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Learning Haskell with Chess

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[[Category:Education]]
 
[[Category:Education]]
 
This page is about learning Haskell using the board game Chess as a running example. The complete code can be found at http://www.steffen-mazanek.de/dateien/projekte/hsChess.zip.
 
This page is about learning Haskell using the board game Chess as a running example. The complete code can be found at http://www.steffen-mazanek.de/dateien/projekte/hsChess.zip.

Latest revision as of 22:54, 5 October 2008

olodom This page is about learning Haskell using the board game Chess as a running example. The complete code can be found at http://www.steffen-mazanek.de/dateien/projekte/hsChess.zip.

@German Haskellers: You may also have a look at the tex-files used for our student exercises, http://www.steffen-mazanek.de/dateien/projekte/hsChess-teaching-german.zip.

Contents

[edit] 1 Exercise 1 - data types

[edit] 1.1 Learning targets

  • recapitulate Haskell types (keywords
    type
    and
    data
    , product and sum types)
    • Helium: equality and show functions (pattern matching)
    • Haskell: type classes (
      Show
      ,
      Eq
      ,
      deriving
      )
  • list handling (boards will be represented by lists of lists)
  • special character
    '\n'
    ,
    putStr::String->IO ()

[edit] 1.2 Tasks

  • Define data types that represent boards (
    Board
    ), squares (
    Square
    ), positions (
    Pos
    ), pieces (
    Piece
    , supported by
    PieceColor
    and
    PieceType
    ) and game states (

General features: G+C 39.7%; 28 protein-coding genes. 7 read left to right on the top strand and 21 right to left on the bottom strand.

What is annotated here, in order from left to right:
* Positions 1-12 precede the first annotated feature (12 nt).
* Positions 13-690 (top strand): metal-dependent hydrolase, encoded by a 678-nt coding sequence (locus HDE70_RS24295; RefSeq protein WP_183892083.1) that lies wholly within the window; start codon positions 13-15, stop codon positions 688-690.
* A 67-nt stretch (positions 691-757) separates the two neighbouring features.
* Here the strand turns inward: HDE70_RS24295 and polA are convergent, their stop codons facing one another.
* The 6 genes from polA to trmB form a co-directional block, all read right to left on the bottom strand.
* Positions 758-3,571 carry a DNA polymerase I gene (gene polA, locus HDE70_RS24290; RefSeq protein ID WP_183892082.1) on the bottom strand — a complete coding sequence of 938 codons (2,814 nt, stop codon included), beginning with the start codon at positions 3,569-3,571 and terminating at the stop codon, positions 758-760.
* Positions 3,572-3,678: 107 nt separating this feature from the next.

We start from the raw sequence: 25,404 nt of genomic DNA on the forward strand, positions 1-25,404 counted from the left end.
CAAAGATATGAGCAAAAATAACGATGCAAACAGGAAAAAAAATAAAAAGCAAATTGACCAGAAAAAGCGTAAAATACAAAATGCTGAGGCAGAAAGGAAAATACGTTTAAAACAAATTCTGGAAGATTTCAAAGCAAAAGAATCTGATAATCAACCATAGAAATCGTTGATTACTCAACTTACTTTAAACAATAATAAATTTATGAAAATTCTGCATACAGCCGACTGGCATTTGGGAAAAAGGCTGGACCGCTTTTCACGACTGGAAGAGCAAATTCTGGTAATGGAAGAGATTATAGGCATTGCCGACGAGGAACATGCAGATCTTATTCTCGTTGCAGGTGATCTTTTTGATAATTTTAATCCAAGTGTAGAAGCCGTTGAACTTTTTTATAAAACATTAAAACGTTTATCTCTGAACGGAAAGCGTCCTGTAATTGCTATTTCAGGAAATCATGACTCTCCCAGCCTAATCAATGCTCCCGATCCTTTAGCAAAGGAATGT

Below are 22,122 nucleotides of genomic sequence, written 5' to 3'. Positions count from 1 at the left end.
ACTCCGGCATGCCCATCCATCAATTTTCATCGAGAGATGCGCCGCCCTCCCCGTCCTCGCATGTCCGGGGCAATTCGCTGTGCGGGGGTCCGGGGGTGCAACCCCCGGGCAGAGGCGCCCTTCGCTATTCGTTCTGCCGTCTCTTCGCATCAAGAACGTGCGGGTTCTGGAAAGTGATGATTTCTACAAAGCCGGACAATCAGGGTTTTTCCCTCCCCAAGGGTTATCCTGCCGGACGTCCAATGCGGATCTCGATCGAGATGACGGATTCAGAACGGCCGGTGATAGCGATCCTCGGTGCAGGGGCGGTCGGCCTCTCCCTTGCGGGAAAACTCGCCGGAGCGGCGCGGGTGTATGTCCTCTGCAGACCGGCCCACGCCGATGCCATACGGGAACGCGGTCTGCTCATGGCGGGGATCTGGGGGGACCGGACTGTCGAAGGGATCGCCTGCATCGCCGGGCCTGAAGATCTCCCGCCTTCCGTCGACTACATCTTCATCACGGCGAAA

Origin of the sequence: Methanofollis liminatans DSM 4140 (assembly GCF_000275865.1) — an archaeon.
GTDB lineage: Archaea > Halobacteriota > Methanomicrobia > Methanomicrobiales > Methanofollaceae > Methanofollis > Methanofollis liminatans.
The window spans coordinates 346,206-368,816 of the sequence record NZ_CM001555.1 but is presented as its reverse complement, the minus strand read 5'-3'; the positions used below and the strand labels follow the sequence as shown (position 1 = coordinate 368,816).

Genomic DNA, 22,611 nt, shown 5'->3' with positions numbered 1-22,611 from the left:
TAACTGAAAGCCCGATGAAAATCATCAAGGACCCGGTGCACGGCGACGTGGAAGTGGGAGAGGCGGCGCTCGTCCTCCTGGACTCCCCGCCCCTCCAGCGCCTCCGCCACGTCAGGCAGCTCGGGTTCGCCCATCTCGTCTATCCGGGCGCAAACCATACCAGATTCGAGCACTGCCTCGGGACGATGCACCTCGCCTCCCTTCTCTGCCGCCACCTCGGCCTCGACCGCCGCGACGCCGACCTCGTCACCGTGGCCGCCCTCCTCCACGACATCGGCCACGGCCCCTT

State
    ).
    • Helium: Implement suited eq and show functions.
    • Haskell: Define/derive instances of
      Show
      and
      Eq
  • Implement a function
    prettyBoard::Board->String
    , that transforms a board into a clearly arranged string representation (human readable :-)). Support this function with auxiliary functions that pretty print pieces, squares, ...
  • Define the initial board (
    initialBoard::Board
    ), test
    prettyBoard
    with
    initialBoard
    .
  • Implement a simple evaluation function
    evalBoard::Board->Int
    as the difference of material on board, for this purpose define a function
    valuePiece
    that maps pieces to their values (pawn->1, knight and bishop->3, queen->9, rook->5, king->"infinity"=1000).

[edit] 2 Exercise 2 - move generator

[edit] 2.1 Learning targets

  • list comprehension
  • stepwise refinement

[edit] 2.2 Tasks

  • Define a function
    movePos::Pos->Pos->Board->Board
    such that
    movePos p1 p2 b
    moves the piece at p1 to p2 (overwrite the square at p2 with the square at p1 and delete p1). Do not check whether the move is valid at this stage. Hint: Define a function
    updateBoard
    first. On top of this further define a function
    deleteSquare
    . Its much simpler to have these functions at hand.
  • Implement a function
    colorPos::PieceColor->Board->[Pos]
    whose result is the list of the positions of the pieces of a certain color.
  • Define
    moves::PieceType->[(Int,Int)]
    that returns the base moving vectors for a particular piece (return empty list for pawns here, because their vector depends on the color).
  • Implement
    genMoves::Board->Pos->[Board]
    , it takes a board b and a position p and results in the list of all boards that may follow if you move the piece at p on board b.
  • Combine
    colorPos
    and
    genMoves
    to a function
    nextStates::State->[State]
    that returns all possible successor states.

[edit] 3 Exercise 3 - gametree generation and minimax algorithm

[edit] 3.1 Learning targets

  • break code in modules
  • complexity
  • recursive data structures -> recursive algorithms

[edit] 3.2 Tasks

  • Define a data type that represents a game tree (
    GameTree
    ).
  • Roughly estimate the number of nodes of the gametree with depth 4.
  • Define a function
    play::Gametree->Int
    , that computes the value of a given game tree using the minimax Algorithm.
  • Implement the function
    doMove::State->State
    , that choses the (best) next state.